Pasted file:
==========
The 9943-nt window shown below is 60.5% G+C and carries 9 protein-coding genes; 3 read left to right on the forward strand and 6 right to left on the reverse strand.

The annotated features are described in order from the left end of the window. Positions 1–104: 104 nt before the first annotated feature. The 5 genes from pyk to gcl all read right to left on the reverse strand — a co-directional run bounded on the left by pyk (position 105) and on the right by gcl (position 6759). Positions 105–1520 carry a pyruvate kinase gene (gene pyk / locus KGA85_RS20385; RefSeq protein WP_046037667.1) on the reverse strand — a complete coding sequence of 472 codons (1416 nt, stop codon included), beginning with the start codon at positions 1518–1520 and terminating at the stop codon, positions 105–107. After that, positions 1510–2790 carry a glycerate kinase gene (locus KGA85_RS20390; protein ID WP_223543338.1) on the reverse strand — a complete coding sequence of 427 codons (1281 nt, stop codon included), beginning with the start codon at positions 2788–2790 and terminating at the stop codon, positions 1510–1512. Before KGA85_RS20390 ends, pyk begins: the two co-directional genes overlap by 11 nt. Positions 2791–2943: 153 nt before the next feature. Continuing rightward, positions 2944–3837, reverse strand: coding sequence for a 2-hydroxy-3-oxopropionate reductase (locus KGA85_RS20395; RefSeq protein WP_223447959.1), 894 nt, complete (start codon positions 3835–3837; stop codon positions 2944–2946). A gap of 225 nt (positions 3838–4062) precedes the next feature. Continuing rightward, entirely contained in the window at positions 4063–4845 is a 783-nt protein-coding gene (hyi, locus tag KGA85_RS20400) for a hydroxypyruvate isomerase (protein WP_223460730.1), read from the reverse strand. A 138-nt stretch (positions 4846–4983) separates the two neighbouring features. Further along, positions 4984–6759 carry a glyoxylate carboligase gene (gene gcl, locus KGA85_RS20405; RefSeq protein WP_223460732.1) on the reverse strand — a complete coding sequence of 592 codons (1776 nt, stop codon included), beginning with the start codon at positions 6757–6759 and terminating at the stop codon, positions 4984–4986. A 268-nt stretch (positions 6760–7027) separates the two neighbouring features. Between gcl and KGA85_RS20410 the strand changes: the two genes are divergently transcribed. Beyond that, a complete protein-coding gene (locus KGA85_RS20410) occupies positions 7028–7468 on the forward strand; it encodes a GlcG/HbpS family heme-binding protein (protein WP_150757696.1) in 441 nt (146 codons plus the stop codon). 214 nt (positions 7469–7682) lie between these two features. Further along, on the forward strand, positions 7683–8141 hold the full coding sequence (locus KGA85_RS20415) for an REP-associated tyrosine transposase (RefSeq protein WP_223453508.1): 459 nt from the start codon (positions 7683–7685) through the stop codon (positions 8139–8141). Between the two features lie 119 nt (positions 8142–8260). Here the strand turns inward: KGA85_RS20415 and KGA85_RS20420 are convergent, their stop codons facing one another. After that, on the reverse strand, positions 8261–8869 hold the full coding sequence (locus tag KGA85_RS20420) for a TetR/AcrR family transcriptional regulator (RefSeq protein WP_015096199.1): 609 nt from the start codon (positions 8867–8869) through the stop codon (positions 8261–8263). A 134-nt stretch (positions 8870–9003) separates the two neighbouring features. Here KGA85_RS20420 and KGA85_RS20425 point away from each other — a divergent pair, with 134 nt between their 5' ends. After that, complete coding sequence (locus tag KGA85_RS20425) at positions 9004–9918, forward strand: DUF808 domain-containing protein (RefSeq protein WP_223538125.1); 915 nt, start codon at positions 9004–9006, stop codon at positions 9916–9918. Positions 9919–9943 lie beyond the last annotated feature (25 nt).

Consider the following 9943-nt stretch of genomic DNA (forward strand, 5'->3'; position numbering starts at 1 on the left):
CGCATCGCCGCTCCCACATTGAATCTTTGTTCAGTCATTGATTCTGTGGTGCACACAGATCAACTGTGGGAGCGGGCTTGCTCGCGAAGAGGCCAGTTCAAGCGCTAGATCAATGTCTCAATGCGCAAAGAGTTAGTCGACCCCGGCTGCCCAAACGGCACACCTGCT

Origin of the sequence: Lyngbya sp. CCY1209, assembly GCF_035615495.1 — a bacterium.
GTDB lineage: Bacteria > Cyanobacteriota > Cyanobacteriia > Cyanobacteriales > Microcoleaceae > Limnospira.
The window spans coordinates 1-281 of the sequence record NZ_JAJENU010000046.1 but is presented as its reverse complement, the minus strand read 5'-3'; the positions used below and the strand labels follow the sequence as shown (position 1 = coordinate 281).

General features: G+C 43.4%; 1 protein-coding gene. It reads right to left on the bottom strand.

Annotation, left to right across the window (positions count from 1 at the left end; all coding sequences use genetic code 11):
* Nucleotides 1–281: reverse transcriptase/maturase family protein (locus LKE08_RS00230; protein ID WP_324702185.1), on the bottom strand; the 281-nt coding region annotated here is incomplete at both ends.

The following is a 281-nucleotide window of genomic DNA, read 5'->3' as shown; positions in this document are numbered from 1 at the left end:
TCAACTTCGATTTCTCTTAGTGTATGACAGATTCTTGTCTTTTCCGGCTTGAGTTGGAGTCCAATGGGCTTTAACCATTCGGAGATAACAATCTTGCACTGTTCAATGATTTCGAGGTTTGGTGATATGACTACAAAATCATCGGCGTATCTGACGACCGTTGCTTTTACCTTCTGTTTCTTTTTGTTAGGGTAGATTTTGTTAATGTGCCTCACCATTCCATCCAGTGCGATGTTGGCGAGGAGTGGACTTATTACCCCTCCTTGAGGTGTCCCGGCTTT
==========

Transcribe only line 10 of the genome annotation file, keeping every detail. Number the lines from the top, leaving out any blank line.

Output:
* Nucleotides 1–281: reverse transcriptase/maturase family protein (locus LKE08_RS00230; protein ID WP_324702185.1), on the bottom strand; the 281-nt coding region annotated here is incomplete at both ends.